System builders may hear siren song of AMD’s Sempron

Canadian whitebox builders could be lured to add systems designed around AMD Inc.’s new Sempron family of value-priced processors, says an industry analyst.

“”AMD has got tremendous room to grow,”” said Michelle Warren of Evans Research, “”and with the introduction of these chips, combined with

a marketing push, it may be able to get those processors to manufacturers.

“”They’ve introduced compelling reasons for assemblers to switch to AMD,”” she added, including good performing CPUs that focus on the consumer market.

Sempron processors are aimed at Intel Corp.’s Celeron line. Seven desktop versions are available now in various speeds, with five mobile versions for notebooks scheduled to be released later this month.

Brand-name manufacturers such as Acer are expected to be shipping systems in September.

AMD’s Celeron-fighter had been the Duron processor, but the company has been phasing it out in North America as it concentrated on its Athlon XP and Athlon 64 lines.

Evans estimates that in the first quarter of this year AMD processors were in 29.5 per cent of the PCs shipped by white box builders (including desktops, notebooks and servers) compared to 70 per cent for Intel.

Now, however, it’s getting back into the consumer market with Semprons.

“”They’re doing it at the right time for the back-to-school and Christmas shopping season,”” observed Warren.

Among the larger AMD system builders here is Seanix Technology Inc. of Richmond, B.C. A company spokesman couldn’t be reached for comment.

AMD is enthusiastic about the new processors. John Crank, the company’s Athlon 64 product manger said Sempron “”is competitively priced and is going to offer significantly better performance than Celeron product.””

“”It allows system builders and larger multinationals to put together richer configurations for any given price-point,”” said, letting them throw in a better optical drive or peripherals such as a monitor or printer with a system.

Such statements failed to shake Doug Cooper, country manager for Intel Canada, who noted his company has introduced new Celeron-D and -M CPUs for the desktop and mobile markets.

“”Our view is consumers are going to purchase based on the overall value of the platform – the chipset, wireless components, and the CPU. Intel is working to increase the value of that platform in our premium brands in Pentium on the desktop and Centrino in laptops, and you’ll see us continue to do that in the value segment.””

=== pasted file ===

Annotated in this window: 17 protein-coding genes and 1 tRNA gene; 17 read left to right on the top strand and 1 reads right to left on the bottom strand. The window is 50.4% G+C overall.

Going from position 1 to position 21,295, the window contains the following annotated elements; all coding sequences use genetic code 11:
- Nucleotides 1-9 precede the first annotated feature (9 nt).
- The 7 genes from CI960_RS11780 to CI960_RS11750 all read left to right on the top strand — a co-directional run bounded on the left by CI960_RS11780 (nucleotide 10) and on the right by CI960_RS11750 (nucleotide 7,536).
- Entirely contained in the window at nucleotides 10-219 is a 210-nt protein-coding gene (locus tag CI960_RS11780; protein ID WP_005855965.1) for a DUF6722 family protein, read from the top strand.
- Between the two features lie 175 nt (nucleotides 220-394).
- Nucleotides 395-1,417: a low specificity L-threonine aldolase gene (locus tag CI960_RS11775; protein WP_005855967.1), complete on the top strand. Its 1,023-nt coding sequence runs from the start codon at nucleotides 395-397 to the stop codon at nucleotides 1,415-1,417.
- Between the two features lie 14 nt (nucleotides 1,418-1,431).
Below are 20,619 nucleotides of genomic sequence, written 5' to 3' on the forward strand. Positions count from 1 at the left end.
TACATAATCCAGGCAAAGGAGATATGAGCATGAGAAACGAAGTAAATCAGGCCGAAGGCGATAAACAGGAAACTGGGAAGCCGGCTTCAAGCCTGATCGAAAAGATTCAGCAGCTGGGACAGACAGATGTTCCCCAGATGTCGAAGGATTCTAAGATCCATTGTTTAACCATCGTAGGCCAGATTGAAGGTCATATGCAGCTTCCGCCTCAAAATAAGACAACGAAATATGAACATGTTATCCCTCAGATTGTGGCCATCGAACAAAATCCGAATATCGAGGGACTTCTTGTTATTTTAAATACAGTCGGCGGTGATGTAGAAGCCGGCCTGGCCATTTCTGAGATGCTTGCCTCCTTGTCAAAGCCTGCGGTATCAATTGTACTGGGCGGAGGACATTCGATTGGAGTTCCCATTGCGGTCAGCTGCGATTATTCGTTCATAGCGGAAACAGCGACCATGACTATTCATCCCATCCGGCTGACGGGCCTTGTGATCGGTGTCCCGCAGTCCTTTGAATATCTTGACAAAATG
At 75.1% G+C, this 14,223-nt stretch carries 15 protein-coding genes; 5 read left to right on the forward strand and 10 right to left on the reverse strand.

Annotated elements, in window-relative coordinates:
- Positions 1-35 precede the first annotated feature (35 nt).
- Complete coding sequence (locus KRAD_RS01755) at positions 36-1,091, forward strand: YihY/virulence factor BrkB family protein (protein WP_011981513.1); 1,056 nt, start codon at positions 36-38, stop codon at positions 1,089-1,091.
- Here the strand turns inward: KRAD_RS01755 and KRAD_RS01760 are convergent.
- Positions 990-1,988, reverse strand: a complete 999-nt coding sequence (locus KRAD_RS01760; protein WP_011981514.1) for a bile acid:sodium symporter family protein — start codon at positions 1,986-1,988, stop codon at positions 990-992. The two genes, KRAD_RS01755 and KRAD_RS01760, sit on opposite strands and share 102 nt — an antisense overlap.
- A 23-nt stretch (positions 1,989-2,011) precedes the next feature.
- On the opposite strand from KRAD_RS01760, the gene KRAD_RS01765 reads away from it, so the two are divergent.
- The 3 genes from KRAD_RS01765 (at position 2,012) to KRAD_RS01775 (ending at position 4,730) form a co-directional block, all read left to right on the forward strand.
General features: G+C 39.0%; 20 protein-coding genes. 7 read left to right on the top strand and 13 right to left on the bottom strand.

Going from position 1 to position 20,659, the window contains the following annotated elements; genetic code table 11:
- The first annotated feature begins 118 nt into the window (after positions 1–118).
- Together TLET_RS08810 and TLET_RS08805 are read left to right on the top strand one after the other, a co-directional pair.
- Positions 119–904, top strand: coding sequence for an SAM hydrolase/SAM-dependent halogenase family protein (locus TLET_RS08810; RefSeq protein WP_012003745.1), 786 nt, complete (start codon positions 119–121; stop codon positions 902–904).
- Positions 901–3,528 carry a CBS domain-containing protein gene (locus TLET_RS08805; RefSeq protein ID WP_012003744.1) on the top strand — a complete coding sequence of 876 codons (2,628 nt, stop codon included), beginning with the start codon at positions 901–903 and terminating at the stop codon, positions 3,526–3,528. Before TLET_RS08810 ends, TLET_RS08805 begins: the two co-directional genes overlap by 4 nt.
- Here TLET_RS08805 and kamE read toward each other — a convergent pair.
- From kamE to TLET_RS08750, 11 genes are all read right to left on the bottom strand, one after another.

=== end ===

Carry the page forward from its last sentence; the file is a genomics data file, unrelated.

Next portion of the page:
“”I don’t think the competitive landscape has changed that much,”” he added. “”Intel’s focus has shifted to a more comprehensive view of the market. We spend as much time now talking about the overall platform as individual CPUs. You look at the announcements we made recently – the chipset announcement, we’ve added 7.1 surround sound, matrix storage, better 3-D graphics – all of those build on the Pentium brand for multitasking. It’s Intel’s view that those as important to the value delivered both to the channel and to business as the CPU performance.””

Rich Black, public relations manager for Acer America in San Jose, Calif., said it’s too early to say what products the company will initially put Semprons in. But he Acer is looking forward to giving buyers more choice in the value segment of the PC market.

Sempron “”is allowing us to expand our portfolio by offering more options to consumers,”” he said.

“”It will allow us to offer a nice system at a very attractive price-point.

“”A lot of consumers are going to like the lower wattage the (mobile) Sempron includes, which will allow a little longer battery life, run a little bit cooler.””

Acer has only one product in that area, the recently-released Aspire 1350 notebook, using an Athlon XP-M processor.

A Hewlett-Packard spokesman said Sempron-based HP Pavillion and Compaq Presarios will be released.

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Howard Solomon
Howard Solomon
Currently a freelance writer. Former editor of and Computing Canada. An IT journalist since 1997, Howard has written for several of ITWC's sister publications, including Before arriving at ITWC he served as a staff reporter at the Calgary Herald and the Brampton (Ont.) Daily Times.

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